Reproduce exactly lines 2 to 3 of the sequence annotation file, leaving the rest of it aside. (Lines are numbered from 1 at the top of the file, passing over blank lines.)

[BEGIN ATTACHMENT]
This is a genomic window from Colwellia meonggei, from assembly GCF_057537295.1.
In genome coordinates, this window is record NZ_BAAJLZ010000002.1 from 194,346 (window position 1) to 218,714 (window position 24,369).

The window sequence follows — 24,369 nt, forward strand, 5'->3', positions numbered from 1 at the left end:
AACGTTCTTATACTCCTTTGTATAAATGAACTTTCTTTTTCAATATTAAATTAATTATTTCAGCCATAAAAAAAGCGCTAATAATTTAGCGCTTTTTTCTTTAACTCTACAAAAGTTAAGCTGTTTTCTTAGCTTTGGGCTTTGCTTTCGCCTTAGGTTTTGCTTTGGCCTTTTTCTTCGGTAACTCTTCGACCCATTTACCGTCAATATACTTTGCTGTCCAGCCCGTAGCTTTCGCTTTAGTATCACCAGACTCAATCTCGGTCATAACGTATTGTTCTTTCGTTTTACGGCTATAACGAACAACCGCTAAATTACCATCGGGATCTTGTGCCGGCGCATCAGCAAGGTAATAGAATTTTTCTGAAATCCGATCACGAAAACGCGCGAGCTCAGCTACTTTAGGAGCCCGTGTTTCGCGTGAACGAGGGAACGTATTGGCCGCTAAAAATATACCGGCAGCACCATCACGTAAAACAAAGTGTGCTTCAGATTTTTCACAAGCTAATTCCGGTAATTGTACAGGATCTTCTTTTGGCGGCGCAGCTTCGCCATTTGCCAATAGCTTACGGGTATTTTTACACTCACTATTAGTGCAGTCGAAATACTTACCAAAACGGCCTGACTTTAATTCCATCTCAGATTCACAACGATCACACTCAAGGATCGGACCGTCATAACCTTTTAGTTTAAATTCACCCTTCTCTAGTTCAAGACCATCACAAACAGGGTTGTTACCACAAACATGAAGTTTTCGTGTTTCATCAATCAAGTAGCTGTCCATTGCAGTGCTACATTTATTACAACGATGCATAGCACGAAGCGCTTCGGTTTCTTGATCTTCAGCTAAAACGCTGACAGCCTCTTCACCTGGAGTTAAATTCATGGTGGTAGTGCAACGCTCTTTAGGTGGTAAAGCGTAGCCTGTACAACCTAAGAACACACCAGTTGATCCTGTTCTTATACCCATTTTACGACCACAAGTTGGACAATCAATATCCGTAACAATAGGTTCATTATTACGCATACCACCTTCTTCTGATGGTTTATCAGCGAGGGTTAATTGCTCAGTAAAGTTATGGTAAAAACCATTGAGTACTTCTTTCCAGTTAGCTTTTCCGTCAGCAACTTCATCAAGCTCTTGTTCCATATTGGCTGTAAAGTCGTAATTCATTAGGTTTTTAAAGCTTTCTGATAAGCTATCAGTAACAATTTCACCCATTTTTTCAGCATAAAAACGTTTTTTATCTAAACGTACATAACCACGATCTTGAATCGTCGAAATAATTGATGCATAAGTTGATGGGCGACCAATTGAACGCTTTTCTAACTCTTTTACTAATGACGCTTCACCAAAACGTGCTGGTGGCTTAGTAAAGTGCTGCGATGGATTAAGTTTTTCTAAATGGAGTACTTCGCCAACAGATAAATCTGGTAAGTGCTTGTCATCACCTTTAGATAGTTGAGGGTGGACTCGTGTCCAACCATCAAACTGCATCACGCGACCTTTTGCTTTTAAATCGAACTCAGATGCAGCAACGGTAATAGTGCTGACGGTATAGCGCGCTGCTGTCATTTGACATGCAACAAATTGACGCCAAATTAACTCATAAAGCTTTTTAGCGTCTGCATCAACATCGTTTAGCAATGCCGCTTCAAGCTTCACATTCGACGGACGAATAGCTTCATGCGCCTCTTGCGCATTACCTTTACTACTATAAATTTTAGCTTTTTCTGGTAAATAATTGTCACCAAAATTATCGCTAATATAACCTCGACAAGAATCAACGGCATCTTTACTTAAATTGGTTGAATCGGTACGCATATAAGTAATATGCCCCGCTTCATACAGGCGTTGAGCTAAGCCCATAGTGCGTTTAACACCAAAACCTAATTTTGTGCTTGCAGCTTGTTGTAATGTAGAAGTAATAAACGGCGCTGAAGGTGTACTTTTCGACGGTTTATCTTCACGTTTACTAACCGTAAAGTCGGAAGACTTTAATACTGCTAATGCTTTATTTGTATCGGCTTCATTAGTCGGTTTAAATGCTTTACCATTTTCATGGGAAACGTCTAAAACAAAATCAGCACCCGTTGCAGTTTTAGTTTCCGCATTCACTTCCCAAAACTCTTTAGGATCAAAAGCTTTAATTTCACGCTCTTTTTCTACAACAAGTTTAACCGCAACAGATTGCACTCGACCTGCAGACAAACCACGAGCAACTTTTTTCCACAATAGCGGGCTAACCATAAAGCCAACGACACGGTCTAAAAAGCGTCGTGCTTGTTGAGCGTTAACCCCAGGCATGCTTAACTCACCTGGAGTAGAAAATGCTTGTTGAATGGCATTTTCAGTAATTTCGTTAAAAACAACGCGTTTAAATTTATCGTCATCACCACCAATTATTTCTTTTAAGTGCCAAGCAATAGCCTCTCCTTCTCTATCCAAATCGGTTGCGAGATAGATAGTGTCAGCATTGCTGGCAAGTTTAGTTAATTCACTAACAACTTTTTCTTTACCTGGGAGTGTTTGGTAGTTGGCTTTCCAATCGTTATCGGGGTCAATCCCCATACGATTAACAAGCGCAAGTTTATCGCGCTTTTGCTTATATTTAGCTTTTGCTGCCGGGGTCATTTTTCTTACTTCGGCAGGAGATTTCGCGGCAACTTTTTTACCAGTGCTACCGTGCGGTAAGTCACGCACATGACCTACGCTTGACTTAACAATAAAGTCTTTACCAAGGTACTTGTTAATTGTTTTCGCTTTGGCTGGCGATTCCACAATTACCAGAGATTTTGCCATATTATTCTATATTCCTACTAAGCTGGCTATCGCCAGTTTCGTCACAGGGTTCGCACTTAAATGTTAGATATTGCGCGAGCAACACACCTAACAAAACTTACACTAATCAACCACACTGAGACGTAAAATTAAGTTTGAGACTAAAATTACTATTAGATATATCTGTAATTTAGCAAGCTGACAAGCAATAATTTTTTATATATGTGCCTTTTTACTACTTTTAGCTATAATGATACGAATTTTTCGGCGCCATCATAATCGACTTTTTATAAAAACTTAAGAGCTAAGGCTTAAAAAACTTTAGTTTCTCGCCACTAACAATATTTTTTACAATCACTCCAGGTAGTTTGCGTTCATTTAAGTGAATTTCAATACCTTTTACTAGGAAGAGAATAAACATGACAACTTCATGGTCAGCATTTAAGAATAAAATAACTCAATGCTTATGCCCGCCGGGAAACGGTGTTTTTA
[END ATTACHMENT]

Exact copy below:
In genome coordinates, this window is record NZ_BAAJLZ010000002.1 from 194,346 (window position 1) to 218,714 (window position 24,369).

The window sequence follows — 24,369 nt, forward strand, 5'->3', positions numbered from 1 at the left end: